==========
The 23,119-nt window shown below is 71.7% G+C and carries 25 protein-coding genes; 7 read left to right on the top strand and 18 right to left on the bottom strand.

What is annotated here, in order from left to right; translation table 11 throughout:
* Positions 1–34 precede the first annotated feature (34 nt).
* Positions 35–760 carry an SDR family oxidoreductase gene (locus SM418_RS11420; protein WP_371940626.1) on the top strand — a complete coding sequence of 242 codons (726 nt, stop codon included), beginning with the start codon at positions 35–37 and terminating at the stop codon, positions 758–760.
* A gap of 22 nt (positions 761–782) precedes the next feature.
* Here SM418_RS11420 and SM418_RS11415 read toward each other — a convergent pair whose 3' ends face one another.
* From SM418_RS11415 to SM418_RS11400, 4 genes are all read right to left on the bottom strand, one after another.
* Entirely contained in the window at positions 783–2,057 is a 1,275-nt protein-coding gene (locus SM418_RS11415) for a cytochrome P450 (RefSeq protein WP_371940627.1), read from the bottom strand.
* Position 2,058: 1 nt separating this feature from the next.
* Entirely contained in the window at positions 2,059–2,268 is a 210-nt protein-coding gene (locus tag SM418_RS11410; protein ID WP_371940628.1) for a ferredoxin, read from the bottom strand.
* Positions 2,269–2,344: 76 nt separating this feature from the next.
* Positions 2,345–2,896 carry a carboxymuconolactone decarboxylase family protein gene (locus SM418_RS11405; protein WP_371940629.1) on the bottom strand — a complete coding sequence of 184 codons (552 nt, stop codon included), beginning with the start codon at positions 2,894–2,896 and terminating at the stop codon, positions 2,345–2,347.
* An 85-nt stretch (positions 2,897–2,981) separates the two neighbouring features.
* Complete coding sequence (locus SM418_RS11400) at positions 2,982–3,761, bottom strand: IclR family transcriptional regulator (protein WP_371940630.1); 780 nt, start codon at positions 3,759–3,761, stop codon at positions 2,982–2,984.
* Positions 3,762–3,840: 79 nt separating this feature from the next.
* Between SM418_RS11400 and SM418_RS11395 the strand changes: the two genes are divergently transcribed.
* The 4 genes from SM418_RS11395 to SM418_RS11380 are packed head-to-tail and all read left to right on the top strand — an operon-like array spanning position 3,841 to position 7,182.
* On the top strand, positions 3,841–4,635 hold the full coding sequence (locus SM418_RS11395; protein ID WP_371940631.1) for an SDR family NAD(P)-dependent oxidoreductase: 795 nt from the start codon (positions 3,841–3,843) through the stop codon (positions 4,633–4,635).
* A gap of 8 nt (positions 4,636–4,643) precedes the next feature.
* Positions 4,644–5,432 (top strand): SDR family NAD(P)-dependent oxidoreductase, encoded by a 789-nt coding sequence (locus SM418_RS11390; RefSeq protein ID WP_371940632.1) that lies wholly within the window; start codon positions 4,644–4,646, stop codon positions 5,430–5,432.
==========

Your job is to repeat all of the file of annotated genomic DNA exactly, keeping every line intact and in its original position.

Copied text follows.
The 23,119-nt window shown below is 71.7% G+C and carries 25 protein-coding genes; 7 read left to right on the top strand and 18 right to left on the bottom strand.

What is annotated here, in order from left to right; translation table 11 throughout:
* Positions 1–34 precede the first annotated feature (34 nt).
* Positions 35–760 carry an SDR family oxidoreductase gene (locus SM418_RS11420; protein WP_371940626.1) on the top strand — a complete coding sequence of 242 codons (726 nt, stop codon included), beginning with the start codon at positions 35–37 and terminating at the stop codon, positions 758–760.
* A gap of 22 nt (positions 761–782) precedes the next feature.
* Here SM418_RS11420 and SM418_RS11415 read toward each other — a convergent pair whose 3' ends face one another.
* From SM418_RS11415 to SM418_RS11400, 4 genes are all read right to left on the bottom strand, one after another.
* Entirely contained in the window at positions 783–2,057 is a 1,275-nt protein-coding gene (locus SM418_RS11415) for a cytochrome P450 (RefSeq protein WP_371940627.1), read from the bottom strand.
* Position 2,058: 1 nt separating this feature from the next.
* Entirely contained in the window at positions 2,059–2,268 is a 210-nt protein-coding gene (locus tag SM418_RS11410; protein ID WP_371940628.1) for a ferredoxin, read from the bottom strand.
* Positions 2,269–2,344: 76 nt separating this feature from the next.
* Positions 2,345–2,896 carry a carboxymuconolactone decarboxylase family protein gene (locus SM418_RS11405; protein WP_371940629.1) on the bottom strand — a complete coding sequence of 184 codons (552 nt, stop codon included), beginning with the start codon at positions 2,894–2,896 and terminating at the stop codon, positions 2,345–2,347.
* An 85-nt stretch (positions 2,897–2,981) separates the two neighbouring features.
* Complete coding sequence (locus SM418_RS11400) at positions 2,982–3,761, bottom strand: IclR family transcriptional regulator (protein WP_371940630.1); 780 nt, start codon at positions 3,759–3,761, stop codon at positions 2,982–2,984.
* Positions 3,762–3,840: 79 nt separating this feature from the next.
* Between SM418_RS11400 and SM418_RS11395 the strand changes: the two genes are divergently transcribed.
* The 4 genes from SM418_RS11395 to SM418_RS11380 are packed head-to-tail and all read left to right on the top strand — an operon-like array spanning position 3,841 to position 7,182.
* On the top strand, positions 3,841–4,635 hold the full coding sequence (locus SM418_RS11395; protein ID WP_371940631.1) for an SDR family NAD(P)-dependent oxidoreductase: 795 nt from the start codon (positions 3,841–3,843) through the stop codon (positions 4,633–4,635).
* A gap of 8 nt (positions 4,636–4,643) precedes the next feature.
* Positions 4,644–5,432 (top strand): SDR family NAD(P)-dependent oxidoreductase, encoded by a 789-nt coding sequence (locus SM418_RS11390; RefSeq protein ID WP_371940632.1) that lies wholly within the window; start codon positions 4,644–4,646, stop codon positions 5,430–5,432.